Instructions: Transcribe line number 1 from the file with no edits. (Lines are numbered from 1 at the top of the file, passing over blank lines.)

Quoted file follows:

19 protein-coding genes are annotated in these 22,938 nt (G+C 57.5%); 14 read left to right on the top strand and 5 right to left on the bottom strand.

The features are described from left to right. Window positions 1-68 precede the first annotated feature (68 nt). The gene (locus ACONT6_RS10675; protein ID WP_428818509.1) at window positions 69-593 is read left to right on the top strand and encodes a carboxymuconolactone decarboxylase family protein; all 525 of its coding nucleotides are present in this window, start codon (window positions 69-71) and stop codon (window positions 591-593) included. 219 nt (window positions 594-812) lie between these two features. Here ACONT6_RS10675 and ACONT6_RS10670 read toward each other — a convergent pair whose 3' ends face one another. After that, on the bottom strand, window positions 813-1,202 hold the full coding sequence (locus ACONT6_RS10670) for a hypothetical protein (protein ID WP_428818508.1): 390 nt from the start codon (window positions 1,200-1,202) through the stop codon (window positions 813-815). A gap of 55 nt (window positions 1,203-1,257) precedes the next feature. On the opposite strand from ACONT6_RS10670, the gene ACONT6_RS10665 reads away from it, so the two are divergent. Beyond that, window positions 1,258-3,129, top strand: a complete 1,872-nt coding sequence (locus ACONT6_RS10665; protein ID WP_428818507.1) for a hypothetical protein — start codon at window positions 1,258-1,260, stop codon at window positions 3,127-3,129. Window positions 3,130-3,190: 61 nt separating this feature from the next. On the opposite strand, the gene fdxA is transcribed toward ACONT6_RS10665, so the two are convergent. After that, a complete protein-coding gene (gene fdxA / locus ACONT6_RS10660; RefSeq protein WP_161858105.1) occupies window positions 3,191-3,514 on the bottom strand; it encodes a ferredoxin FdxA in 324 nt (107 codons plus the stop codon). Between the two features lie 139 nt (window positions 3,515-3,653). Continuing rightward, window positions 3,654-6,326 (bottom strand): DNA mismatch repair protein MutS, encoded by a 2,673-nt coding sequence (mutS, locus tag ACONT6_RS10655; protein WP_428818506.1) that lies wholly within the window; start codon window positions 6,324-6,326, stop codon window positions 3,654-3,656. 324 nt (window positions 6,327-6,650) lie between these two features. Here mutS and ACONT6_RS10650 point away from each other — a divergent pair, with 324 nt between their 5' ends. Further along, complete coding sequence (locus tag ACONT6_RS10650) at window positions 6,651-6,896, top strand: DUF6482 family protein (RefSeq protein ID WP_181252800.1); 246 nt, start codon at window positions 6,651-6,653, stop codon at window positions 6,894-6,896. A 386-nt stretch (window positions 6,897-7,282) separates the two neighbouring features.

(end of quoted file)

19 protein-coding genes are annotated in these 22,938 nt (G+C 57.5%); 14 read left to right on the top strand and 5 right to left on the bottom strand.